The Lesser Prophecy of Britain
Book of Taliesin XLVII

My awen foretells the coming of a multitude
Possessed of wealth and peace;
Of a generous sovereign, and eloquent princes —-
But after this tranquillity, commotion in every place.
The seven sons of Beli will arise.
Caswallawn, Lludd, and Custennyn.
They will crack the heart of Prydein.
The Country in uproar as far as Blathaon:
Exhausted warriors, tired mounts,
A country ravaged to its borders.
The Cymry will loose all their bounty,
And their servant seek new masters.
Lleminawg will come,
An ambitious man,
To subdue Mona,
To ruin Gwynedd.
From its borders to its heartland,
Its beginning to its end,
He will take its pledges.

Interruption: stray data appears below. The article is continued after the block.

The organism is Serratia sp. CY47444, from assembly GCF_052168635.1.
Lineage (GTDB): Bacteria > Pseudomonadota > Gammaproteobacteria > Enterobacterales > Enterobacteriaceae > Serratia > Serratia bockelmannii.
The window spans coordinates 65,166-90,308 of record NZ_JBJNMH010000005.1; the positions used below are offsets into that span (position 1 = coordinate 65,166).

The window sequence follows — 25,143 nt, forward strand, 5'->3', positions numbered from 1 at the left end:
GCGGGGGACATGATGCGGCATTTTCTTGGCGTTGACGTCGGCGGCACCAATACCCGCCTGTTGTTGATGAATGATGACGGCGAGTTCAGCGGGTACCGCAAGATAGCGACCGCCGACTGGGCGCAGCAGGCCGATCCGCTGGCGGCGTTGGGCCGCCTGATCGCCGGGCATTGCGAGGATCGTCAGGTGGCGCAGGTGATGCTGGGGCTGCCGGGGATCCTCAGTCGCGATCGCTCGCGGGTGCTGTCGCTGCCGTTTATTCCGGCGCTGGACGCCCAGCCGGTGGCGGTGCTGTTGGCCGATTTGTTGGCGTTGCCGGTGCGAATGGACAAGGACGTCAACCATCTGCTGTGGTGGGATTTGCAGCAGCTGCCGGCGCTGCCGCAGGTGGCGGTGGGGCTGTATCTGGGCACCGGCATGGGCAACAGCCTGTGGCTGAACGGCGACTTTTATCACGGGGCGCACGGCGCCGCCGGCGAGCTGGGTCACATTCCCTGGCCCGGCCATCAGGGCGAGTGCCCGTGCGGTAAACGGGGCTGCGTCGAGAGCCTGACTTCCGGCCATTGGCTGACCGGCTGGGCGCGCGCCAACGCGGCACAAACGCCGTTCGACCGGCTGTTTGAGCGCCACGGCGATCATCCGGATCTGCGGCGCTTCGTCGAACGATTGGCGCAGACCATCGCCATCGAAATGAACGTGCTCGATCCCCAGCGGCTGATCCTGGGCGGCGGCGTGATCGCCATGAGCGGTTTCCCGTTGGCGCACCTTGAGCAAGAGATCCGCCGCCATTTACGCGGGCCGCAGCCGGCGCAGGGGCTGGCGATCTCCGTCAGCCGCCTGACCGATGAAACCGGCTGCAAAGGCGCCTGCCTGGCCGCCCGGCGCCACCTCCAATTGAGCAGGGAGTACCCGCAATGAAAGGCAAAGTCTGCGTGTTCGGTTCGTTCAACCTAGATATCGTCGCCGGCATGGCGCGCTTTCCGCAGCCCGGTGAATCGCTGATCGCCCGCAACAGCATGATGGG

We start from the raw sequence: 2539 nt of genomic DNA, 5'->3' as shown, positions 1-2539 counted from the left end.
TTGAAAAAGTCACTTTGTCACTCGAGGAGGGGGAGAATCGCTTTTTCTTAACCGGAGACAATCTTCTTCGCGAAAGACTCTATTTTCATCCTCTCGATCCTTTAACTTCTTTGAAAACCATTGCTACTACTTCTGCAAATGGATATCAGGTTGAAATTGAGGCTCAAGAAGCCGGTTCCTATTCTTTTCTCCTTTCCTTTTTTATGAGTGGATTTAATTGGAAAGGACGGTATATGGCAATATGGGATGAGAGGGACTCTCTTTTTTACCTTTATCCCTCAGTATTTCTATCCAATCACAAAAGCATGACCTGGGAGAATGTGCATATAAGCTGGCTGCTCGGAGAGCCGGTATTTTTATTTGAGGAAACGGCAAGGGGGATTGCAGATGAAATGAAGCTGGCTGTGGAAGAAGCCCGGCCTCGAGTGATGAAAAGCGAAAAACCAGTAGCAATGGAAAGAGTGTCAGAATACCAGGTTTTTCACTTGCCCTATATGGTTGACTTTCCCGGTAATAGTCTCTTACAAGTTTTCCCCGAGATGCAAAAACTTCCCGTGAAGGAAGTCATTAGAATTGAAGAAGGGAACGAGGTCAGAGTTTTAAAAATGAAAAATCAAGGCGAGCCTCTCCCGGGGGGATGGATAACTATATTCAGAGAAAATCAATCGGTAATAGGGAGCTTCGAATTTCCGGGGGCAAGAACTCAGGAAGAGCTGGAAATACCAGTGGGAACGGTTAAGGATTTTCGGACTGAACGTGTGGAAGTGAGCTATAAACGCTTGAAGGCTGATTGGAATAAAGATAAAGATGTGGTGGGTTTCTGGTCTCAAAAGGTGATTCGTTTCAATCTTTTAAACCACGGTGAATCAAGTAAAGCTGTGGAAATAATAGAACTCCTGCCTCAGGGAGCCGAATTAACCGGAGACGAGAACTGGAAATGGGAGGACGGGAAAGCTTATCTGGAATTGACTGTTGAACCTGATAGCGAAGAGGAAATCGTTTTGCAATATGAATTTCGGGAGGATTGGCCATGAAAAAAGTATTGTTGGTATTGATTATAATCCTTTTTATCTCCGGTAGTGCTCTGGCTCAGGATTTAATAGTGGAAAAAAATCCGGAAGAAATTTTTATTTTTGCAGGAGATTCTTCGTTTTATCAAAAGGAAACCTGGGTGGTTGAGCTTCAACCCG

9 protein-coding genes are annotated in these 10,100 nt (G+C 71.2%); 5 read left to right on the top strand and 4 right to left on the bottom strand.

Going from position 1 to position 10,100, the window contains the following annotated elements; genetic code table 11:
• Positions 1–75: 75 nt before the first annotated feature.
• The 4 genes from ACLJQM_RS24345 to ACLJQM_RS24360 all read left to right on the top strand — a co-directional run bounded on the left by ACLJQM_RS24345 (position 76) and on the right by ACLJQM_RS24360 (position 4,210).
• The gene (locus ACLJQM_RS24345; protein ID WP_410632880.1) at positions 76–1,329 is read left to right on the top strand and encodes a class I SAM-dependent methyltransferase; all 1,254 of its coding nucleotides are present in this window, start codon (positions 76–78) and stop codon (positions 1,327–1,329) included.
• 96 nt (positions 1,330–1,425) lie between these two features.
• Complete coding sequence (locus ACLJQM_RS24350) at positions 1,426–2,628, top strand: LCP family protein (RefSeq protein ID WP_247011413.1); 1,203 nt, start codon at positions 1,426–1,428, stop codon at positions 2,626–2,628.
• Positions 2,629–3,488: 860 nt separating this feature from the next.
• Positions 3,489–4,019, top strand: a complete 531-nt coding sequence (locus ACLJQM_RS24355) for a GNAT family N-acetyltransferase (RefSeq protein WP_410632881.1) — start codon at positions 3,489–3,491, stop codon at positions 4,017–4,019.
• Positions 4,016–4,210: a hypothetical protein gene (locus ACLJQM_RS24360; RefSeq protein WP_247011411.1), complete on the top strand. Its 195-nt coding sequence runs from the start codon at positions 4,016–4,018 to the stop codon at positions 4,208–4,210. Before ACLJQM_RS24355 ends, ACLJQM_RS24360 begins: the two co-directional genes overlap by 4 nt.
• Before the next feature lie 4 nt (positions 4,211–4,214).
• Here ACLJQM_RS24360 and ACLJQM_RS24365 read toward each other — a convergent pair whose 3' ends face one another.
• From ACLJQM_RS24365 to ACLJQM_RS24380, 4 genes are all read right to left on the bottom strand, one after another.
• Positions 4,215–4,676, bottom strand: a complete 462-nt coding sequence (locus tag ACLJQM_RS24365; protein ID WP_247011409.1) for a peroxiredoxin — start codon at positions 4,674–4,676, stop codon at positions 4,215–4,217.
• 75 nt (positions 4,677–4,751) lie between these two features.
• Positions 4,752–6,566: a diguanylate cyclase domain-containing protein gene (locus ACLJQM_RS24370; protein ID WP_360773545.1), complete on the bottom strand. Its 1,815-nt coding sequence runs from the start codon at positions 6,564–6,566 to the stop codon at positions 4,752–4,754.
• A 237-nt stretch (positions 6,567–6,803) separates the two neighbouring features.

Furious his face,
Submitting to no one,
Cymry or Saxon.
Another will come from concealment
Bringing universal slaughter:
How extensive his armies,
A triumph to the Britons!

This poem, like its companion, "Armes Prydein Vawr," depicts the Britons throwing off the Saxons. Here, they are led by the sons of Beli, who is seen as a historical king, though in fact he and his sons are euhemerized gods.

Lleminawg: a figure from other Taliesin poems, namely "The Spoils of Annwn," where he has a flaming sword, plunged into the cauldron of Annwfn. In "Culhwch ac Olwen" he is a knight of Arthur's. R. S. Loomis theorized that he is a form of Lugh Lamhfada, and influenced the figure of Lancelot.